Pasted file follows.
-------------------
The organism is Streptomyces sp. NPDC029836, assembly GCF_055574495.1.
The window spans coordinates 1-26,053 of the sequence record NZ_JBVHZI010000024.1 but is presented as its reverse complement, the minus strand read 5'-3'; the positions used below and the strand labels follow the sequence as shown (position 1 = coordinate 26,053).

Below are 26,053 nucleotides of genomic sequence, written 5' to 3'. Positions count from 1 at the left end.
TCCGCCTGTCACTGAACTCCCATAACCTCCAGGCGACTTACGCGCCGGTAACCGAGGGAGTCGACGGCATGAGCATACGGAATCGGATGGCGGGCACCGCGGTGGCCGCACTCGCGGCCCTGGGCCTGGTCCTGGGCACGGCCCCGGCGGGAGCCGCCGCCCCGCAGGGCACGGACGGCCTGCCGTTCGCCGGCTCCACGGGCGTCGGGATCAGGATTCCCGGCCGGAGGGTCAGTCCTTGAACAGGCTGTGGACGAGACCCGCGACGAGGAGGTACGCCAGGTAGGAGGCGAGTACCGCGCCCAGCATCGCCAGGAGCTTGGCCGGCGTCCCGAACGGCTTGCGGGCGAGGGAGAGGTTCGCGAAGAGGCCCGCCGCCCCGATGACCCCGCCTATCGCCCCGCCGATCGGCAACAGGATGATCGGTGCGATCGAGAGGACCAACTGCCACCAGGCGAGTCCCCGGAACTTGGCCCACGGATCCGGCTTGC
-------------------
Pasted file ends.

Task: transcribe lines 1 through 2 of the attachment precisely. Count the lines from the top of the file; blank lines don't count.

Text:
The organism is Streptomyces sp. NPDC029836, assembly GCF_055574495.1.
The window spans coordinates 1-26,053 of the sequence record NZ_JBVHZI010000024.1 but is presented as its reverse complement, the minus strand read 5'-3'; the positions used below and the strand labels follow the sequence as shown (position 1 = coordinate 26,053).